Evolution and insults for an early and likely real 19th century building are
clearly read in a rendering probably late in that century.
A pridefully impressive center hall house, surely one of the best in town around 1830, merges late federal and early Greek Revival architecture. Likely on a New England main street -- perhaps now less desirable because busier and offering commercial opportunity in a growing town -- it loses a corner room, formal measure, and residential dominance as it gains a plunked-down and up-to-the moment
new Atlantic & Pacific store.
The store, early before A&P naming and typographic standardization, is also likely late 19th century and forced a functionally clunky rerouting of the downspout.
Two additions over time, not uncommonly, busy up the rear. The likely first, outer, works for some consonance along the left side; the second, less visible and piecemeal -- Finally, a bathroom! -- is shed-roofed and jumbled. Ensuring architectural purity was not a goal.
Firemen in the Northeast are said to have rendered in the 1930s or 1940 -- always it seems in a particular stucco-y style -- the houses of their town, to fill time and to raffle as good works at Christmas. These twelve are from two different sets.
Varied Pennsylvania-like places to live from America Wonderland, described on Known & Real page.
161 Main Street is a dazzling little world of unafraid style, neighbor-alarming coloration, and yard-filling fancies unsanctioned by the homeowner's associaton.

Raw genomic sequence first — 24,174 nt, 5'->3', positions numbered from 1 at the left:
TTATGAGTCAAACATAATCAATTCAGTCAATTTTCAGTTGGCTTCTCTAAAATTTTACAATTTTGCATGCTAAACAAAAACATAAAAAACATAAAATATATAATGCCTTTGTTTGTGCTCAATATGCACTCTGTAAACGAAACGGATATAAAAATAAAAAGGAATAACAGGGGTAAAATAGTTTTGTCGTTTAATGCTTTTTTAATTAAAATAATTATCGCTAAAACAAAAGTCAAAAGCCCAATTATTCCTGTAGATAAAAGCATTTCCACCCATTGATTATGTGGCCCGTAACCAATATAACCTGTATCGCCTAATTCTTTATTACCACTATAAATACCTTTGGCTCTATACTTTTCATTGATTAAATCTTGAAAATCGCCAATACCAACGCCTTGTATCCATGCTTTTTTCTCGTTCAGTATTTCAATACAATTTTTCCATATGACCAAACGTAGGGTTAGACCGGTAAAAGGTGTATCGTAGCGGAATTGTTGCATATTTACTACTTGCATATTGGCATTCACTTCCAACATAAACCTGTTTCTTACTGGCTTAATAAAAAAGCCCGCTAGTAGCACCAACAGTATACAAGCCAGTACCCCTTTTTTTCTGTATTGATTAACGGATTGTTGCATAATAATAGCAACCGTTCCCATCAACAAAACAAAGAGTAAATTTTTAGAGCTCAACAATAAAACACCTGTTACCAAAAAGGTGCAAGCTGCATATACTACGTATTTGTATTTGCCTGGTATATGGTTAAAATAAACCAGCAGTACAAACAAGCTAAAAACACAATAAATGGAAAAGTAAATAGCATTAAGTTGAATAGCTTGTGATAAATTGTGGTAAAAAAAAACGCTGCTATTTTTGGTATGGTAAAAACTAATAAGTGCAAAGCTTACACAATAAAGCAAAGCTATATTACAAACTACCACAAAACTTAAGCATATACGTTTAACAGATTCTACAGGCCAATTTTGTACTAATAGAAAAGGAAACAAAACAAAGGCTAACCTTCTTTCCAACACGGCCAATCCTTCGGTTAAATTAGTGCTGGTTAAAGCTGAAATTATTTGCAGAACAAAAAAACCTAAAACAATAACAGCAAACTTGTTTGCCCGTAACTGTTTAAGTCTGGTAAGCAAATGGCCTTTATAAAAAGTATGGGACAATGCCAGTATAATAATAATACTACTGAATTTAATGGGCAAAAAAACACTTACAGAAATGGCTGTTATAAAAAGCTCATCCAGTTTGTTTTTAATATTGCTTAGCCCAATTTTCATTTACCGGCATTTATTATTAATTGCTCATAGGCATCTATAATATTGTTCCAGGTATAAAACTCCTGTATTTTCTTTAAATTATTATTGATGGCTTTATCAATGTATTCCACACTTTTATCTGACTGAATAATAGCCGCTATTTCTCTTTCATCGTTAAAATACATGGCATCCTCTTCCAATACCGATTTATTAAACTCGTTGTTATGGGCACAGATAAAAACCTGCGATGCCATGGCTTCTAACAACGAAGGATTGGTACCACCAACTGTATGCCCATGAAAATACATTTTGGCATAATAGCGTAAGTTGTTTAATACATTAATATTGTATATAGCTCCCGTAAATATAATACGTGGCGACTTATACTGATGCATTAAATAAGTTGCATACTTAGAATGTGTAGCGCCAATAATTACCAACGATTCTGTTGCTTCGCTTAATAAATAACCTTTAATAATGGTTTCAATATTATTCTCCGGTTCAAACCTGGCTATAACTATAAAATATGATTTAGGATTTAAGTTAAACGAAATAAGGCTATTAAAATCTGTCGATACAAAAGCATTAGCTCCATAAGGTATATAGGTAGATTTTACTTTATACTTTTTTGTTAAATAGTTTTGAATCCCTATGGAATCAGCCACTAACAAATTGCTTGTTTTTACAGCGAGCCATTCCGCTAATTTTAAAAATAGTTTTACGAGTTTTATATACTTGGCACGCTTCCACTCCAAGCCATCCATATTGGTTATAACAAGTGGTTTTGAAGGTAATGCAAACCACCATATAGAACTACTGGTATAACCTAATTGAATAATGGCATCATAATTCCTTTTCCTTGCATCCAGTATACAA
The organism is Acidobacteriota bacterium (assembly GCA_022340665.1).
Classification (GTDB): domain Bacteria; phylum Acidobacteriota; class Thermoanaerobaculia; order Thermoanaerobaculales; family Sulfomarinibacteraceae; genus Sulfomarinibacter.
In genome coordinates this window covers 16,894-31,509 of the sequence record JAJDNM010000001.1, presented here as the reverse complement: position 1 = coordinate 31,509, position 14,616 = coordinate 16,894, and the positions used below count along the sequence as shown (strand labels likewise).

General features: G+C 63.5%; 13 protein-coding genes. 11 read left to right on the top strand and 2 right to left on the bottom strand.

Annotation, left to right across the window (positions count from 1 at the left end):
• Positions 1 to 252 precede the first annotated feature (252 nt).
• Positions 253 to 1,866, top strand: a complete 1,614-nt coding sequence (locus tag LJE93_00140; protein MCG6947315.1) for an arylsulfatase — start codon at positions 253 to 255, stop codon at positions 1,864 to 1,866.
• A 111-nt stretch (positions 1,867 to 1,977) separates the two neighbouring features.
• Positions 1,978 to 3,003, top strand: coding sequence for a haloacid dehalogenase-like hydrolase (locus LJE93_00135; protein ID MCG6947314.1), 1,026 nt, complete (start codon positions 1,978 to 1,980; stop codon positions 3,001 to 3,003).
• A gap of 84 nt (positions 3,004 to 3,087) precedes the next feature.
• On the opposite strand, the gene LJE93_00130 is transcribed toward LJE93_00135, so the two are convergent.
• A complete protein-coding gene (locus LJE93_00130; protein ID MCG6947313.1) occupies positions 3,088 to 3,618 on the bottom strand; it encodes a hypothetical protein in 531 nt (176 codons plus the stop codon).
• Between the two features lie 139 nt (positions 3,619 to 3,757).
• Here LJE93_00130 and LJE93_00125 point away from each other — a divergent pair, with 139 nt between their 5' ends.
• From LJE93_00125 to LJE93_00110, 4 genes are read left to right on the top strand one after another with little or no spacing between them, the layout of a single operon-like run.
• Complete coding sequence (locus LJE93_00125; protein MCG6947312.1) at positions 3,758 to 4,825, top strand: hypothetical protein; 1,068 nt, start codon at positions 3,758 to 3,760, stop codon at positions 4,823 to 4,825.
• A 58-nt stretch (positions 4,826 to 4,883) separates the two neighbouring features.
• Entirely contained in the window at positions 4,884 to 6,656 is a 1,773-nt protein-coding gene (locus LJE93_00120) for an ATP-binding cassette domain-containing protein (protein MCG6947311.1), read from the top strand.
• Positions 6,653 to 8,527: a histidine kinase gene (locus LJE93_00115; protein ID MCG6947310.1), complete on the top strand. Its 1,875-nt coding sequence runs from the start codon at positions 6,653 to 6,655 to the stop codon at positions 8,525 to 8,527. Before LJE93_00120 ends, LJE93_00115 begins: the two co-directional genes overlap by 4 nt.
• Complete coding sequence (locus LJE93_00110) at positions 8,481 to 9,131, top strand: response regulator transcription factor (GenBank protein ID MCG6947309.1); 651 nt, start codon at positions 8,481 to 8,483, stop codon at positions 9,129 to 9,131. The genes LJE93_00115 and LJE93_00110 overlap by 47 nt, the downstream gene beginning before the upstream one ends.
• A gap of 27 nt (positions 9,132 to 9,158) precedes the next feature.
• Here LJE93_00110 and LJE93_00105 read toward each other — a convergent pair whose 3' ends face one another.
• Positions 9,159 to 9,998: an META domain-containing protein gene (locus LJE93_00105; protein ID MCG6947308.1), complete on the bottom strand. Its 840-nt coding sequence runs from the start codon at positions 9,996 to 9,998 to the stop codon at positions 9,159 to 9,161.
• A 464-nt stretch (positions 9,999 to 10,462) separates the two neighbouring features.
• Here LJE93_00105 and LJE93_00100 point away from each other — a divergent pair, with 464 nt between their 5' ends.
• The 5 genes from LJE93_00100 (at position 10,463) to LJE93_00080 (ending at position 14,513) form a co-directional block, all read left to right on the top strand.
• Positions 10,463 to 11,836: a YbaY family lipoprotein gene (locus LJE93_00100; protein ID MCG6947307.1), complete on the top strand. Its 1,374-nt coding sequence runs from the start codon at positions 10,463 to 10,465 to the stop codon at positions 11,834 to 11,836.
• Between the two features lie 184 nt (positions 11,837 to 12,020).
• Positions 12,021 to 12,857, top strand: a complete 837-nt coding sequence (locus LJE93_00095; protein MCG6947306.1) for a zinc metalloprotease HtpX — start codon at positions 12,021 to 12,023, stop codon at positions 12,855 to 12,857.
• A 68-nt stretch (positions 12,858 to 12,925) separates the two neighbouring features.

Pennsylvania Dutch folk art sensibility brought richly to domestic architecture. Lettering on bottom suggests
that it comes from, or perhaps represents a house at, the Schuylkill Pennsylvania, almshouse. 26" wide.
Architecturally graphic and bold nine building townscape -- these five houses as well as a school, rail station, church, and moderne gas station -- made in the 1930s and, seemingly then just packed away, well preserved.
For unknown reasons, a diorama works to show so much about that South -- the big house and seated lady, riverboat, cotton fields and pickers, with sliced watermelons on the far right. Suggesting history rather than cultural judgment and perhaps a dusty local museum, the unknown maker curiously also made in the same format a diorama of a 12th century Norman manor -- and surely others as well.
The east chimney is of brick and the west of stone.
Made in Dutch-settled Cohoes New York
Christmas tree nicely seen at bay window.
The 1930s gained the Golden Age of Hipped Roof Garages, behind the house at the end of two almost parallel grass-infilled concrete tracks.